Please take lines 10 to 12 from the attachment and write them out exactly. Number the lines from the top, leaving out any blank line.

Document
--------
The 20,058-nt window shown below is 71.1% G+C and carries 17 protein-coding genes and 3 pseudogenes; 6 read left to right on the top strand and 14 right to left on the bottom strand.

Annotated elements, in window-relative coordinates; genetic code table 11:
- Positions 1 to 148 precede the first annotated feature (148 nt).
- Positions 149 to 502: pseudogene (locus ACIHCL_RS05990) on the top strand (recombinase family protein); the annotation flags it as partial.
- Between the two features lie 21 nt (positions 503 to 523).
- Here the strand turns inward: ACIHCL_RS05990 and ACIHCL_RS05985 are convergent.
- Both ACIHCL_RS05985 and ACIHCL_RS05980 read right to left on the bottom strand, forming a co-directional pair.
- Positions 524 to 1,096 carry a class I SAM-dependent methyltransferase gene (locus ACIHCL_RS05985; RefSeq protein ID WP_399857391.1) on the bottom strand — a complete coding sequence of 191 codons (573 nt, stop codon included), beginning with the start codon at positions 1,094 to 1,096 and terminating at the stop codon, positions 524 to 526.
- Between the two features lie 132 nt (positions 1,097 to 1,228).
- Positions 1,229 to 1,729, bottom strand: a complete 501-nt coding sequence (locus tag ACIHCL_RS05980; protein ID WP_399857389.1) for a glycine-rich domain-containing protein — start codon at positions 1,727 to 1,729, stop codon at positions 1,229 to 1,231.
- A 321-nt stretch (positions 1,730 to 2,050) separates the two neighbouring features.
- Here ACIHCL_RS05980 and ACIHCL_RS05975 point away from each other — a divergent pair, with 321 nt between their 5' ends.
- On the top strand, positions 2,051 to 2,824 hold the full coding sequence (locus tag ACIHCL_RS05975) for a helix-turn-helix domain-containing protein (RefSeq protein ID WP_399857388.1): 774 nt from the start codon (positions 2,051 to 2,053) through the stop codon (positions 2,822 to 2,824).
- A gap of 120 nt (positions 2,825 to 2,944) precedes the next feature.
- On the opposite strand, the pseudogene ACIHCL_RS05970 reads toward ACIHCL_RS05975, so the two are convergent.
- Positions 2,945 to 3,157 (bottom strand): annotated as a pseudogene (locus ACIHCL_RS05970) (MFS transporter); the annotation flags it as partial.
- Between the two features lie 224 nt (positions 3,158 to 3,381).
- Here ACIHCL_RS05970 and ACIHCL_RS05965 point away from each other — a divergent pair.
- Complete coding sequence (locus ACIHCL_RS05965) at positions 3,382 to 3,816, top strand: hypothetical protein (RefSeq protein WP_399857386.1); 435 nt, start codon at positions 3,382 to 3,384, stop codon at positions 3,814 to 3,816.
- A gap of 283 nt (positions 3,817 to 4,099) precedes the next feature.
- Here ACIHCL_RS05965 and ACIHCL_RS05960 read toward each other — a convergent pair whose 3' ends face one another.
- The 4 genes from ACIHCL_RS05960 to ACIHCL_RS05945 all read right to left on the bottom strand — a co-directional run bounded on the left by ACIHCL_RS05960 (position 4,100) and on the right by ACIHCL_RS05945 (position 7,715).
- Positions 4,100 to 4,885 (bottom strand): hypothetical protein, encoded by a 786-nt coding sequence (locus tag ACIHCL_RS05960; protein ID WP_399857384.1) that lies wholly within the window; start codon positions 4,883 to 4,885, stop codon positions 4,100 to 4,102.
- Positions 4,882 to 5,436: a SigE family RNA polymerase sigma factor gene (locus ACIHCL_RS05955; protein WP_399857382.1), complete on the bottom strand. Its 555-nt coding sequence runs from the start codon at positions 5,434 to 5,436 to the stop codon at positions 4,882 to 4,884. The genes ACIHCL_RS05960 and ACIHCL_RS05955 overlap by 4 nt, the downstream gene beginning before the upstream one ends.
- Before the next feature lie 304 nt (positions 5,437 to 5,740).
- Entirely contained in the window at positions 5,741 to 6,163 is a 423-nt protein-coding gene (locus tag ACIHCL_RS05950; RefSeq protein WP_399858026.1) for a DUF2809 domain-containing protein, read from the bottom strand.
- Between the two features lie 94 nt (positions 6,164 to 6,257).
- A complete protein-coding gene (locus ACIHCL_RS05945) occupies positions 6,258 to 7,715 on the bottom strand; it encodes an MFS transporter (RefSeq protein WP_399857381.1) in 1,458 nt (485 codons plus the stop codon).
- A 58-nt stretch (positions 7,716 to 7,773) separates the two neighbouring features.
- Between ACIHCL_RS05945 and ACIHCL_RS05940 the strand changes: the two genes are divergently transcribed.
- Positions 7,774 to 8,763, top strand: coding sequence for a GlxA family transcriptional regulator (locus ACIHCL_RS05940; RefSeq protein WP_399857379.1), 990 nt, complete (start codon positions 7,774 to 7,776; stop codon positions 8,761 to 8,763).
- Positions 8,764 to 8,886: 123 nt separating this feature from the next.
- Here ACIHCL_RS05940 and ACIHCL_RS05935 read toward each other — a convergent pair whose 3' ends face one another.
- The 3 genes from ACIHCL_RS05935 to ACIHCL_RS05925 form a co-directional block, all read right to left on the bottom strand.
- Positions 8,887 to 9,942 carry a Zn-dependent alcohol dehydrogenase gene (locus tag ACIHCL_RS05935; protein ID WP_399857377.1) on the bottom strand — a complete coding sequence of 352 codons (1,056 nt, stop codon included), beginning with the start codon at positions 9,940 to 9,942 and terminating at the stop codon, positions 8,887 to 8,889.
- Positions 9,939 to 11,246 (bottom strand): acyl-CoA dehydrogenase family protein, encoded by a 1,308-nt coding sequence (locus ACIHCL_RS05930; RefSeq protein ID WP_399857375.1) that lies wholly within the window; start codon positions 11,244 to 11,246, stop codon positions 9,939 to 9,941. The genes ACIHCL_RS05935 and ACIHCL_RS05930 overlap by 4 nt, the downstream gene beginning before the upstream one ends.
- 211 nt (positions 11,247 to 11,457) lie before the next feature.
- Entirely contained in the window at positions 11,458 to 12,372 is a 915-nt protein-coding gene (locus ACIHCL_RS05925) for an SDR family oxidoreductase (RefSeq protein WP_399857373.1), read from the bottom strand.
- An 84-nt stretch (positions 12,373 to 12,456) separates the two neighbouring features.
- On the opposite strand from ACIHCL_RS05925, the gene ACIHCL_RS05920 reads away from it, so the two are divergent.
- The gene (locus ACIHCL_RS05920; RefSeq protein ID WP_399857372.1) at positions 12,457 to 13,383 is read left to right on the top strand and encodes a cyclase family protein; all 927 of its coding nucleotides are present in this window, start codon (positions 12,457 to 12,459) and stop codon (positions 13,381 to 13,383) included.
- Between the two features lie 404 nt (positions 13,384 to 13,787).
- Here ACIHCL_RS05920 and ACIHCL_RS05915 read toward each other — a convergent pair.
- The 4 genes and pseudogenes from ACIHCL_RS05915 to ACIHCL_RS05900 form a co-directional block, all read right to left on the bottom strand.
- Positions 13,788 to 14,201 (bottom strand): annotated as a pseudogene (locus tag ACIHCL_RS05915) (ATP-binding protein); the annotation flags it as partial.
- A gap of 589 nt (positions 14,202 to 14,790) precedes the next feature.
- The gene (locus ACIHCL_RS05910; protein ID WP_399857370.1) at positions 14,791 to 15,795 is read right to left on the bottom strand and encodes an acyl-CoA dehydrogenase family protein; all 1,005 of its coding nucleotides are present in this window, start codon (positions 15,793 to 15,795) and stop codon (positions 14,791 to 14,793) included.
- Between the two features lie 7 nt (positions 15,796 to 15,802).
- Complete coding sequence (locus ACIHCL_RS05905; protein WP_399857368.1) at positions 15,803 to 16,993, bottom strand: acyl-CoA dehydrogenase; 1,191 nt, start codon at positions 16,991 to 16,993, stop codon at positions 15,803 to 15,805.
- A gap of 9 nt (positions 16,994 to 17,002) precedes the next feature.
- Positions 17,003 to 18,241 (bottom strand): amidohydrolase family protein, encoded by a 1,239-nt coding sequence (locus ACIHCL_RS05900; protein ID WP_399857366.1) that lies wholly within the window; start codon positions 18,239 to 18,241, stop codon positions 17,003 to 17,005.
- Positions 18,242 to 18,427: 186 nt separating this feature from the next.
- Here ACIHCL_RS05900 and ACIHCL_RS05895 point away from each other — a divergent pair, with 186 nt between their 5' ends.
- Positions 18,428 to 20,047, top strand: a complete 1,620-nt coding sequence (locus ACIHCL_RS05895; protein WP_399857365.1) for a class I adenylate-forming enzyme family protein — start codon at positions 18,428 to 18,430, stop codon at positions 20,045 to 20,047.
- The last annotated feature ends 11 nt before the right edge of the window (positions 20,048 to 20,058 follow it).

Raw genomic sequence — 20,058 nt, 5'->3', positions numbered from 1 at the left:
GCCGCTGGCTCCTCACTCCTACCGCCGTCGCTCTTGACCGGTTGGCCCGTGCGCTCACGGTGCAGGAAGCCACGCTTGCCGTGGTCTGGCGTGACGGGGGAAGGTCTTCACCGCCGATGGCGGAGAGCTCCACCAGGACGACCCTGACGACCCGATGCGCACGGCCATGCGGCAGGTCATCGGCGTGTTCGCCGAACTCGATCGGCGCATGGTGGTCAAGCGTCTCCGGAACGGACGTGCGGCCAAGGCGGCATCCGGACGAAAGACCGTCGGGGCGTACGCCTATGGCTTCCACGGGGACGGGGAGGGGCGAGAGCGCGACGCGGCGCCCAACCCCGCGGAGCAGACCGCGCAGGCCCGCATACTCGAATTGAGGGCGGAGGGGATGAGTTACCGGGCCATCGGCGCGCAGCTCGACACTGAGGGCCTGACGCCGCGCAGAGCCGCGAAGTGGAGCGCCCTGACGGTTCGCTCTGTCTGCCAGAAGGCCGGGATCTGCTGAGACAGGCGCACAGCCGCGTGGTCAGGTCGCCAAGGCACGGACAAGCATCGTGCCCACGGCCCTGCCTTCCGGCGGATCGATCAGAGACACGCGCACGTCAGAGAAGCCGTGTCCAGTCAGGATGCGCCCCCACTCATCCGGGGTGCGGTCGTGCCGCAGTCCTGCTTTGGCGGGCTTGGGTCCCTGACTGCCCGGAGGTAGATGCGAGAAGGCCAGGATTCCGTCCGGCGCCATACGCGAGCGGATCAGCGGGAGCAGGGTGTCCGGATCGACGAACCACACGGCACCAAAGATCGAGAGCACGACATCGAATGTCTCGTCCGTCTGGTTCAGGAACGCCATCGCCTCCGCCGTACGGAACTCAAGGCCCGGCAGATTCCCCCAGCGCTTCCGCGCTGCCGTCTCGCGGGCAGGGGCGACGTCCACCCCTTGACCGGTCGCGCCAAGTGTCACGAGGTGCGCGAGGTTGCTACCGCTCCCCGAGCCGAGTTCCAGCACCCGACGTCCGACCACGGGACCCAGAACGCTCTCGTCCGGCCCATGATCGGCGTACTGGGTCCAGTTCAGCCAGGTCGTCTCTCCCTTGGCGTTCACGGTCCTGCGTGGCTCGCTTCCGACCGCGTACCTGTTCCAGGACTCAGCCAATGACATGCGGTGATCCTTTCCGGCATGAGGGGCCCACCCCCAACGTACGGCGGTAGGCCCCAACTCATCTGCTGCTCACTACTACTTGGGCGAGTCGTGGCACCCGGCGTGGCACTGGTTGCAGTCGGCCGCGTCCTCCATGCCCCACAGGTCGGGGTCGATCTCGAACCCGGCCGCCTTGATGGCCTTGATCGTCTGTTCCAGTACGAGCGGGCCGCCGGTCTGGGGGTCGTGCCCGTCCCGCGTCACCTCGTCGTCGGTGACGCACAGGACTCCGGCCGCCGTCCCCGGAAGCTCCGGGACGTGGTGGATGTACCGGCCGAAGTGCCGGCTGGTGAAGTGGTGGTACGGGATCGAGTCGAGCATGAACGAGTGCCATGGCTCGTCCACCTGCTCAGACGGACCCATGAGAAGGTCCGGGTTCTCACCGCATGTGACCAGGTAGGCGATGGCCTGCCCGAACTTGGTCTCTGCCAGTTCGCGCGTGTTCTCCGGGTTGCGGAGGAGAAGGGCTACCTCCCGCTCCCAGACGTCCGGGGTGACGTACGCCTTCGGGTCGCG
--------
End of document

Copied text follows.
- Positions 1,229 to 1,729, bottom strand: a complete 501-nt coding sequence (locus tag ACIHCL_RS05980; protein ID WP_399857389.1) for a glycine-rich domain-containing protein — start codon at positions 1,727 to 1,729, stop codon at positions 1,229 to 1,231.
- A 321-nt stretch (positions 1,730 to 2,050) separates the two neighbouring features.
- Here ACIHCL_RS05980 and ACIHCL_RS05975 point away from each other — a divergent pair, with 321 nt between their 5' ends.